Helping your clients build portfolios that allow them to sleep at night is critical to assisting them in achieving their investment objectives.

Whether your clients are conservative, moderately aggressive or aggressive investors, your goal is to work with them to “achieve the highest level of return for a given level of risk,” says Stephen Lingard, director of research, multi-asset strategies, and portfolio manager with Franklin Templeton Investments Corp. in Toronto.

The level of risk that is appropriate for your clients is not only based on their individual risk profile but also on their time horizon for getting to where they want to go.

In general, Lingard says, “the longer their time horizon, the more volatility they should be able to tolerate because they have more time to make up any losses.”

Your role is to balance the risks in an intelligent and prudent way to help your clients avoid outliving their savings, accommodate withdrawals and meet their lifestyle requirements, says Kevin Sullivan, chartered strategic wealth planner and vice president and portfolio manager with in Toronto with Montreal-based MacDougall MacDougall & MacTier Inc.

Adds Brian Smith, vice president and portfolio manager with Fit Private Investment Counsel Inc. in Toronto: “You must be able to combine various asset classes with distinct, measurable risk/return characteristics in the right proportions in [client] portfolios.”

Smith recommends that clients have exposure not only to the primary asset classes but also to subcategories within each asset class.

For example, in the fixed-income space, your clients should consider investing in not only traditional government bonds but also in high-yield, corporate, convertible and emerging-market bonds and preferred shares.

When it comes to equities, Smith suggests, clients’ portfolios should hold investments in Canadian, U.S., global and emerging-market equities, as well as other asset classes such as real estate, precious metals and commodities.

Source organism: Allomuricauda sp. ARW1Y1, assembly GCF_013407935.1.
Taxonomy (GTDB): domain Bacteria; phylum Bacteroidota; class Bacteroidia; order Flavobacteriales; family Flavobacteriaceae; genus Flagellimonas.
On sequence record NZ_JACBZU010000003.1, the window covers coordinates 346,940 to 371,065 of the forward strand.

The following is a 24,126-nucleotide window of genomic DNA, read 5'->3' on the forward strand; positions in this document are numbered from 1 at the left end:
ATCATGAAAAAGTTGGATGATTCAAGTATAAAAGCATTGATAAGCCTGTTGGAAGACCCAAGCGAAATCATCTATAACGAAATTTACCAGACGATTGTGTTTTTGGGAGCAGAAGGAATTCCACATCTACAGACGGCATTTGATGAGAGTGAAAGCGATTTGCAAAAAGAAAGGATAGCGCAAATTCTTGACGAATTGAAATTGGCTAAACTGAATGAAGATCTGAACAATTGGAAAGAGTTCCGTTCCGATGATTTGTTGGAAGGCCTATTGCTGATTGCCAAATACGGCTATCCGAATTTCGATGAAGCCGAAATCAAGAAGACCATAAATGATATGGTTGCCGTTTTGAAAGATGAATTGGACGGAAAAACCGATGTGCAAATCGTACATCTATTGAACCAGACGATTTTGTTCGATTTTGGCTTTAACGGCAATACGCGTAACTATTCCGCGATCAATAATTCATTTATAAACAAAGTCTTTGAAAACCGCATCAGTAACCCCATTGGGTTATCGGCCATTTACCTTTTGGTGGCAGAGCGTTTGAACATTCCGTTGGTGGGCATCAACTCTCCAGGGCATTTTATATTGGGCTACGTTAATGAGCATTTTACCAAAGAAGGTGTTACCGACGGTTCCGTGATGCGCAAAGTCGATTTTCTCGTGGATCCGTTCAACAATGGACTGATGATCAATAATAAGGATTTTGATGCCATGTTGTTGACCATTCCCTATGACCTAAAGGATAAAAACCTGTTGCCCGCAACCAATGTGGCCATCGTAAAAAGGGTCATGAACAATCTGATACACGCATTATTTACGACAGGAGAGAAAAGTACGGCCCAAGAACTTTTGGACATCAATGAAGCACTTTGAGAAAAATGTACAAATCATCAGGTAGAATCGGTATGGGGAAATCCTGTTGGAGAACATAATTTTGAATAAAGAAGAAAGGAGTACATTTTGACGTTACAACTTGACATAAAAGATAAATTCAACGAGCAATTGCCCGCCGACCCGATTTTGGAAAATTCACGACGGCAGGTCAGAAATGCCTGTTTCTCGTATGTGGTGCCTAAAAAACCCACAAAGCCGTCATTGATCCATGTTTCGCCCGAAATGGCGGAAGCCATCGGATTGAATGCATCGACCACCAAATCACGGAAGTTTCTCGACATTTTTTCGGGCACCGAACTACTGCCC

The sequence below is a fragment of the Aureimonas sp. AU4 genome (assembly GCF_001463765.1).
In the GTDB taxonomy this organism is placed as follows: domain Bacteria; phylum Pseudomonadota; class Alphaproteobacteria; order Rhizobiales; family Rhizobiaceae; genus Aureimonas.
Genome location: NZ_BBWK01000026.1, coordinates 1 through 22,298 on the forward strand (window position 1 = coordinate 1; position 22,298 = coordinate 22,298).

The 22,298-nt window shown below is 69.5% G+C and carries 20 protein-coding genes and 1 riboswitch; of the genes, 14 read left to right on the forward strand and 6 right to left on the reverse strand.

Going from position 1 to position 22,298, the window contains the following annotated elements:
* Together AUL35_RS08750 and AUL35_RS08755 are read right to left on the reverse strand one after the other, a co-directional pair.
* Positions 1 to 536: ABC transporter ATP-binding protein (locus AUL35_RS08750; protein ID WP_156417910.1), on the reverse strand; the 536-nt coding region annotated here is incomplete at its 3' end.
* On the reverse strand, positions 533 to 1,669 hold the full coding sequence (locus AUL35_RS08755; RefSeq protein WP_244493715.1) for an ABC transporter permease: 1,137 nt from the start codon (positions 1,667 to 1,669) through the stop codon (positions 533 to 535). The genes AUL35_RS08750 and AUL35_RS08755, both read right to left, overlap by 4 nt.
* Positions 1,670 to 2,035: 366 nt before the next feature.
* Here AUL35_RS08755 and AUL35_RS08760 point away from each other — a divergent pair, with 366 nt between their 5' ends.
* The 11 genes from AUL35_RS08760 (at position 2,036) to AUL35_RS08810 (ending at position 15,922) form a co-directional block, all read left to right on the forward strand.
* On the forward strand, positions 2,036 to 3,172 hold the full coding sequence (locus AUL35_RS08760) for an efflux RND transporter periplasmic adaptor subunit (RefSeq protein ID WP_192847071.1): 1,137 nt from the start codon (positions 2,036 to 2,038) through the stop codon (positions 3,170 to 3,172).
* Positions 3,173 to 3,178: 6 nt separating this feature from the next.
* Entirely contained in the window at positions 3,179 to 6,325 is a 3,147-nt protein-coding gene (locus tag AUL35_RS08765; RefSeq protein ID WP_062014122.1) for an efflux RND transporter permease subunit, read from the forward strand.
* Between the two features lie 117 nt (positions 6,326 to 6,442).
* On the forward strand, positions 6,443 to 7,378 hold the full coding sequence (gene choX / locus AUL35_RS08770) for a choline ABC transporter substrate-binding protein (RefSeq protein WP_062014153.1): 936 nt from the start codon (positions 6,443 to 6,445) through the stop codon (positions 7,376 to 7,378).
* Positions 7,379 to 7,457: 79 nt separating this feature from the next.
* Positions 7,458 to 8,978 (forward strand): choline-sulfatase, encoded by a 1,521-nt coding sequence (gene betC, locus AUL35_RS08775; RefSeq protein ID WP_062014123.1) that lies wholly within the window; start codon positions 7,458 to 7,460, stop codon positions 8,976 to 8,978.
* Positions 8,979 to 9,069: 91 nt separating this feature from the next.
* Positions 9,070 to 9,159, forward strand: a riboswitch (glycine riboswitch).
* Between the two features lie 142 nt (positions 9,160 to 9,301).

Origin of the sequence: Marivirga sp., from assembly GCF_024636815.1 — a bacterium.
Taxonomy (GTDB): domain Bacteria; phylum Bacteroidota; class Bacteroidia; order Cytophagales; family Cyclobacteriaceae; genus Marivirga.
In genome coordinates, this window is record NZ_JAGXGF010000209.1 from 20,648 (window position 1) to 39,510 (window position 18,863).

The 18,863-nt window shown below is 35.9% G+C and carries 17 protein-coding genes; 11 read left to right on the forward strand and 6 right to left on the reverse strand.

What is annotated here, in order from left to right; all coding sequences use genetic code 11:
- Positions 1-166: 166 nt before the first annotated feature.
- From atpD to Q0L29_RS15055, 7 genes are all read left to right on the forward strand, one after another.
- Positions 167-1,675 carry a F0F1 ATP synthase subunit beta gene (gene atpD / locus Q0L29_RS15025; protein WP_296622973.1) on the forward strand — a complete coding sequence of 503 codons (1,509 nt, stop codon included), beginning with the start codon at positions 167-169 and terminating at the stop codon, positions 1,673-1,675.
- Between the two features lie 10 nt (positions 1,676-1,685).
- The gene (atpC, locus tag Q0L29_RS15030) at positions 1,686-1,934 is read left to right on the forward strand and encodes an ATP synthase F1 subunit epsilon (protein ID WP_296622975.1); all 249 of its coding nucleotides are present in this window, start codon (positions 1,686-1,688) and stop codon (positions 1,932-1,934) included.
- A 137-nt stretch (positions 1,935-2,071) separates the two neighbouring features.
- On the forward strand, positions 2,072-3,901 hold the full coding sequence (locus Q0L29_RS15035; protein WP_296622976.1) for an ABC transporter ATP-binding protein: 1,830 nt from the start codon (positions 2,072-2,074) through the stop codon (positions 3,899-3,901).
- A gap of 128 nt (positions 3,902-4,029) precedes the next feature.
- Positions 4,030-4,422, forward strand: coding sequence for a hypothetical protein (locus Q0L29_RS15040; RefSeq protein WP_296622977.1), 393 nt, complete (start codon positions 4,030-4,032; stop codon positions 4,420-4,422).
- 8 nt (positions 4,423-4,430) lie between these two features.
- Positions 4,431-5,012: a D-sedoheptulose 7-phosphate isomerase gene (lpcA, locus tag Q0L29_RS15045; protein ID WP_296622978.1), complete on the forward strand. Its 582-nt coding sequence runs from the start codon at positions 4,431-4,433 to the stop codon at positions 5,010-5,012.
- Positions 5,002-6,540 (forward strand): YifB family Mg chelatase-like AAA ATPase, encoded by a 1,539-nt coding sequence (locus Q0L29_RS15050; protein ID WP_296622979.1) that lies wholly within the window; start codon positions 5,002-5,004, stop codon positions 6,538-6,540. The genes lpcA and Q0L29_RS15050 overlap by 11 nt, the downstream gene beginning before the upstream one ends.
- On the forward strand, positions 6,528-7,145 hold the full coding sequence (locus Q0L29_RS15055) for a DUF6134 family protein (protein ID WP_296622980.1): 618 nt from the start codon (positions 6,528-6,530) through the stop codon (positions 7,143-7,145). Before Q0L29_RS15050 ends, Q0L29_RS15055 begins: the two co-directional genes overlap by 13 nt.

A well-diversified portfolio, he adds, is the most important factor in ensuring that clients’ performance expectations are met while minimizing investment risk. The asset classes you and your clients choose should not be correlated, Smith points out. Rather, correlations should be stable over time.

All asset classes

To select the most appropriate investments, Lingard says, you must have an outlook for all asset classes. This involves a review of past returns in combination with an outlook for each sector. The degree of exposure clients have to any specific sector, he says, should be determined by the outlook for that sector.

Lingard typically takes a seven- to 10-year view of the market when making strategic asset-allocation decisions. He also uses tactical strategies to take advantage of short-term opportunities in the market – a strategy that is worthwhile considering for clients who are long-term investors.

(While strategic asset allocation represents the original selection of a client’s long-term asset mix, tactical asset allocation takes advantage of short-term market conditions to enhance returns. Normally, the portfolio is rebalanced to its original asset mix once the objectives of tactical shifts are achieved.)

In asset-mix decisions, make allowances for the fact that each client is different and that clients have their own ideas as to what may or may not work based on their past experiences. This ultimately has a psychological influence on their tolerance and capacity for risk.